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EATON v. UNITED STATES

May 15, 1970

Frazier EATON, Plaintiff,
v.
UNITED STATES of America, Defendant


Beeks, District Judge.


The opinion of the court was delivered by: BEEKS

Frazier Eaton has been before this Court and the Court of Appeals many times.

 This matter came on for hearing on 27 March 1970 pursuant to the Order of the United States Court of Appeals for the Ninth Circuit to grant the plaintiff, Frazier Eaton, a hearing pursuant to 28 U.S.C. § 2255, the only issue involved being his claim of inadequate representation due to counsel's failure to subpoena an important witness, George E. Carter, to testify at his trial on 27 and 28 March 1963.

 At the hearing the plaintiff was represented by his appointed counsel, John H. Bradbury, and the plaintiff presented testimony on his own behalf; the defendant was represented by Assistant U.S. Attorney Charles Pinnell, and the defendant presented the testimony of Mr. August Hahn, the plaintiff's trial counsel, and former Assistant U.S. Attorney Ronald Neubauer.

 This hearing is typical of the situation prevalent in the Courts of this country. Once all other courses of action are closed, these petitioners attack the competence of their attorneys. After a long time has passed and the attorney's memory has faded, he is put on trial, often in absentia. This has had a devastating effect on the members of the legal profession.

 The Court, having heard the evidence submitted by both parties, and after due consideration, makes the following findings:

 1. George Carter was a government informant. Both Mr. Hahn and defendant, Frazier Eaton, considered that Mr. Carter might be an important witness to establish a possible defense of entrapment.

 2. On 20 March 1963, plaintiff's lawyer, August Hahn, caused a subpoena to be issued requiring Carter's presence at plaintiff's trial, but on 21 March 1963, at Mr. Hahn's request, the subpoena was returned unexecuted. At no time did Mr. Hahn advise the plaintiff he had requested the subpoena to be returned unexecuted, nor did he give any explanation to plaintiff for doing so.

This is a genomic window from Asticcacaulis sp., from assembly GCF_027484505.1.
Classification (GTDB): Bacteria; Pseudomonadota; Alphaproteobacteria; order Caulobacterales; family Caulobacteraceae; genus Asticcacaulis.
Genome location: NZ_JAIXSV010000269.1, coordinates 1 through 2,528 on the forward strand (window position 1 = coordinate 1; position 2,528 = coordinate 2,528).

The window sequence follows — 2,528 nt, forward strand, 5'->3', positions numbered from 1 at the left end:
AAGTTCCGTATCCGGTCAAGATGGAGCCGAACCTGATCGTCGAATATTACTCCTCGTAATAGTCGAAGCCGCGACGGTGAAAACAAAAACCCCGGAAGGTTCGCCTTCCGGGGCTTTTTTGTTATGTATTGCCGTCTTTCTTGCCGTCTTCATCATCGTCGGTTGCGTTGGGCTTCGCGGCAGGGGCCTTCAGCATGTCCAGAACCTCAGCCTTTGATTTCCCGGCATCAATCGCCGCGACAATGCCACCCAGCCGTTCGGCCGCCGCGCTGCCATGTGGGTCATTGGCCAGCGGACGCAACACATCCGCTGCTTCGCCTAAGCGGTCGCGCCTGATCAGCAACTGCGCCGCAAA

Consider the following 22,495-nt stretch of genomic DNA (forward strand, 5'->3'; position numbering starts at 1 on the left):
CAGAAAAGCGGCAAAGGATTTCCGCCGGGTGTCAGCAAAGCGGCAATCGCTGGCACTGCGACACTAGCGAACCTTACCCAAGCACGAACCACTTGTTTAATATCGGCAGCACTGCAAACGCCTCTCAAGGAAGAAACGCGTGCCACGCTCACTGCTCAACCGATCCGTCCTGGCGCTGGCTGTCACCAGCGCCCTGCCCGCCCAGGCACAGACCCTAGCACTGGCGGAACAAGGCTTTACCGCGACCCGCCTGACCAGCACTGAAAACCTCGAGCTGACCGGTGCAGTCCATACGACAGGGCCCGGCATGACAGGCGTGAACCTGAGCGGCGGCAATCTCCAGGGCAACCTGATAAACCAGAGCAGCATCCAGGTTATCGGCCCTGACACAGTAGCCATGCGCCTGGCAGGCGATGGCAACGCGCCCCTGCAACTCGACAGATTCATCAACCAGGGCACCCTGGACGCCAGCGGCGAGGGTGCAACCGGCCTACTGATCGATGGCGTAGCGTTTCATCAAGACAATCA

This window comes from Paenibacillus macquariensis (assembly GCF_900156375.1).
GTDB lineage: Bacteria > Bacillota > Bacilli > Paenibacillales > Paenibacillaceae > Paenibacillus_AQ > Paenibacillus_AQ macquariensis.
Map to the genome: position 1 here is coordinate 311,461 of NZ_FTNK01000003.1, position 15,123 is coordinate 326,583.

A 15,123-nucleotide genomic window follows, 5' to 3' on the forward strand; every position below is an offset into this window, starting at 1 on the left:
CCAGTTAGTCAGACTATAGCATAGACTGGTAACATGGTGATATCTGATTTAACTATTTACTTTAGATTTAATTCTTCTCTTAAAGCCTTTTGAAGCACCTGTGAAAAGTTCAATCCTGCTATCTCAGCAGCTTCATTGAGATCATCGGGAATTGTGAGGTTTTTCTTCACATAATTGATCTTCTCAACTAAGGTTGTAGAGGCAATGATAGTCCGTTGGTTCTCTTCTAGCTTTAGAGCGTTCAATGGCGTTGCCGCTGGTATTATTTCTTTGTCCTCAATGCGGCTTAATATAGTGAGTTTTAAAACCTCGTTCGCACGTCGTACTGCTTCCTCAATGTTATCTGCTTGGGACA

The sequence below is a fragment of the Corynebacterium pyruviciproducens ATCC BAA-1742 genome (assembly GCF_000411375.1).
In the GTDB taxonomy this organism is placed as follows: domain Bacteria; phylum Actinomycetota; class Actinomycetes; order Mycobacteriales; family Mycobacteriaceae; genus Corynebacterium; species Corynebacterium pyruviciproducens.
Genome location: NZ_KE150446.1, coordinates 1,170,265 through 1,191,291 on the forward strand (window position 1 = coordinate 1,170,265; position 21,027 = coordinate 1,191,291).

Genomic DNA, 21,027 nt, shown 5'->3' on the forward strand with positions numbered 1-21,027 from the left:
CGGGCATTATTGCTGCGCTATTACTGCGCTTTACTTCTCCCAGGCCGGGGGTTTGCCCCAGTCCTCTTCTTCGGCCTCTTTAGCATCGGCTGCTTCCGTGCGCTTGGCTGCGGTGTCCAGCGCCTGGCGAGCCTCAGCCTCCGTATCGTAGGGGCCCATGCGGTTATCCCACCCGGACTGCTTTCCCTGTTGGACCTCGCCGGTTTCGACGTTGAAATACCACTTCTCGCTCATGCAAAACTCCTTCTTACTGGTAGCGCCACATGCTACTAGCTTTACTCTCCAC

3. The government caused a subpoena to be issued requiring Mr. Carter's attendance at plaintiff's trial, and the subpoena was executed on 25 March 1963.

 4. Prior to Eaton's trial his attorney, August Hahn, was afforded the opportunity of interviewing Mr. Carter. The interview was held at the Bureau of Narcotics office in the United States Courthouse and lasted approximately 5 to 25 minutes. The initial interview was held in the presence of Bureau of Narcotics Agents and Mr. Neubauer, the government's attorney, but thereafter the plaintiff's counsel was given the opportunity to interview the witness and did interview the witness out of the presence of Mr. Neubauer or any agents.

 5. Carter informed Hahn that he had met Eaton while Eaton was incarcerated in the Washington State Penitentiary at Walla Walla, Washington, and while there Eaton told Carter that he was going to become a dealer in narcotics after he left. Based upon the testimony of Mr. Hahn and Mr. Neubauer, the Court further finds that the factual information given by Carter to Mr. Hahn would not have supported a defense of entrapment or any other aspect of Eaton's defense. Moreover, both Mr. Hahn and Mr. Neubauer felt, following the interview, that any testimony given by Carter would have bolstered the government's case. Based upon his interview with Mr. Carter, Mr. Hahn decided not to call Carter as a defense witness. This was a matter of trial strategy and I find it to have been correct.

 6. Mr. Hahn did not inform plaintiff of his decision not to call Carter as a witness, did not advise plaintiff that Carter was available to testify during the trial and did not obtain plaintiff's permission not to call Carter as a witness. The plaintiff at no time before or during the trial was aware that he, as an accused, enjoyed a right under the Sixth Amendment of the U.S. Constitution to have "* * * compulsory process for obtaining Witnesses in his favor;" the plaintiff was never advised by Mr. Hahn that he enjoyed such a right, nor did Mr. Hahn obtain plaintiff's permission to waive said right, and the plaintiff, not being aware of the right, neither intentionally nor knowingly waived the right. I do not find this violated any constitutional right of plaintiff, nor was there a denial of fundamental fairness. See Brubaker v. Dickson, 310 F.2d 30 (9th Cir. 1962) cert. denied, 372 U.S. 978, 83 S. Ct. 1110, 10 L. Ed. 2d 143 (1963) cited in Eaton v. United States, 384 F.2d 235 (9th Cir. 1967).

 7. The Court further finds and reiterates his previous holdings made in this case by Order dated December 4, 1964, that at the trial Mr. Hahn ably represented plaintiff and at all times evidenced a thorough knowledge and understanding of the case. Mr. Hahn was at the time of trial a competent lawyer who had previously distinguished himself as a Deputy Prosecuting Attorney.

 8. The Court further finds that at the present hearing Mr. John Bradbury, his appointed counsel, evidenced a thorough knowledge of ...


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